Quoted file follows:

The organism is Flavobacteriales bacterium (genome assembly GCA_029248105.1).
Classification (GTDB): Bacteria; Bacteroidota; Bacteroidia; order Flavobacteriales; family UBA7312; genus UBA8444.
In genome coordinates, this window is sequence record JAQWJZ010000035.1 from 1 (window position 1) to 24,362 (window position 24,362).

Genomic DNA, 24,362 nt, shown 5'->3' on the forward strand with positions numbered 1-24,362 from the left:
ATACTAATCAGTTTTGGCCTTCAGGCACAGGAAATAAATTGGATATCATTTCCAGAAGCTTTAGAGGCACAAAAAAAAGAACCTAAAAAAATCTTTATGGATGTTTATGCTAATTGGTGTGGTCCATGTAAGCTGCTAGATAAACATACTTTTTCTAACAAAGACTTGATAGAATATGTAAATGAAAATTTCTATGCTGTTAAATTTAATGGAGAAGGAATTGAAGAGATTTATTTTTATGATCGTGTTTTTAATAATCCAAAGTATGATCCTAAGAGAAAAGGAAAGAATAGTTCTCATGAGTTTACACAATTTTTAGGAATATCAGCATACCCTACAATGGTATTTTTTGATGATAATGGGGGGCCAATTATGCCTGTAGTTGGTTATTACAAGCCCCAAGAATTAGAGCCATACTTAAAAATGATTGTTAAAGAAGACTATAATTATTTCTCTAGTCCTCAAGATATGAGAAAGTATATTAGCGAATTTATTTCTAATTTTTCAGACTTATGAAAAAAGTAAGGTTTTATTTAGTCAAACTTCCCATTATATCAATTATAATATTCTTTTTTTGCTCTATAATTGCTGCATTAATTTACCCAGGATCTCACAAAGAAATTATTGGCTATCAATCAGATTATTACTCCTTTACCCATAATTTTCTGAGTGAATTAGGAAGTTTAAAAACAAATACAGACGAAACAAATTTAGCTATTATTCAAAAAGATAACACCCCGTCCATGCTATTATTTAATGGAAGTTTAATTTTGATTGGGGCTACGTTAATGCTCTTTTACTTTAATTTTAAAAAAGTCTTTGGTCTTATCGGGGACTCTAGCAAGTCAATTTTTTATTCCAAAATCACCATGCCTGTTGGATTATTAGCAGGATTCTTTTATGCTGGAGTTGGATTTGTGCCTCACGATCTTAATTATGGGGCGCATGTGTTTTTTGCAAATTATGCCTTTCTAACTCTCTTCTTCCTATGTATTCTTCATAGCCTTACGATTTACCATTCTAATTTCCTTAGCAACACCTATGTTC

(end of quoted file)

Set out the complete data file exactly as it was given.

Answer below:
The organism is Flavobacteriales bacterium (genome assembly GCA_029248105.1).
Classification (GTDB): Bacteria; Bacteroidota; Bacteroidia; order Flavobacteriales; family UBA7312; genus UBA8444.
In genome coordinates, this window is sequence record JAQWJZ010000035.1 from 1 (window position 1) to 24,362 (window position 24,362).

Genomic DNA, 24,362 nt, shown 5'->3' on the forward strand with positions numbered 1-24,362 from the left:
ATACTAATCAGTTTTGGCCTTCAGGCACAGGAAATAAATTGGATATCATTTCCAGAAGCTTTAGAGGCACAAAAAAAAGAACCTAAAAAAATCTTTATGGATGTTTATGCTAATTGGTGTGGTCCATGTAAGCTGCTAGATAAACATACTTTTTCTAACAAAGACTTGATAGAATATGTAAATGAAAATTTCTATGCTGTTAAATTTAATGGAGAAGGAATTGAAGAGATTTATTTTTATGATCGTGTTTTTAATAATCCAAAGTATGATCCTAAGAGAAAAGGAAAGAATAGTTCTCATGAGTTTACACAATTTTTAGGAATATCAGCATACCCTACAATGGTATTTTTTGATGATAATGGGGGGCCAATTATGCCTGTAGTTGGTTATTACAAGCCCCAAGAATTAGAGCCATACTTAAAAATGATTGTTAAAGAAGACTATAATTATTTCTCTAGTCCTCAAGATATGAGAAAGTATATTAGCGAATTTATTTCTAATTTTTCAGACTTATGAAAAAAGTAAGGTTTTATTTAGTCAAACTTCCCATTATATCAATTATAATATTCTTTTTTTGCTCTATAATTGCTGCATTAATTTACCCAGGATCTCACAAAGAAATTATTGGCTATCAATCAGATTATTACTCCTTTACCCATAATTTTCTGAGTGAATTAGGAAGTTTAAAAACAAATACAGACGAAACAAATTTAGCTATTATTCAAAAAGATAACACCCCGTCCATGCTATTATTTAATGGAAGTTTAATTTTGATTGGGGCTACGTTAATGCTCTTTTACTTTAATTTTAAAAAAGTCTTTGGTCTTATCGGGGACTCTAGCAAGTCAATTTTTTATTCCAAAATCACCATGCCTGTTGGATTATTAGCAGGATTCTTTTATGCTGGAGTTGGATTTGTGCCTCACGATCTTAATTATGGGGCGCATGTGTTTTTTGCAAATTATGCCTTTCTAACTCTCTTCTTCCTATGTATTCTTCATAGCCTTACGATTTACCATTCTAATTTCCTTAGCAACACCTATGTTC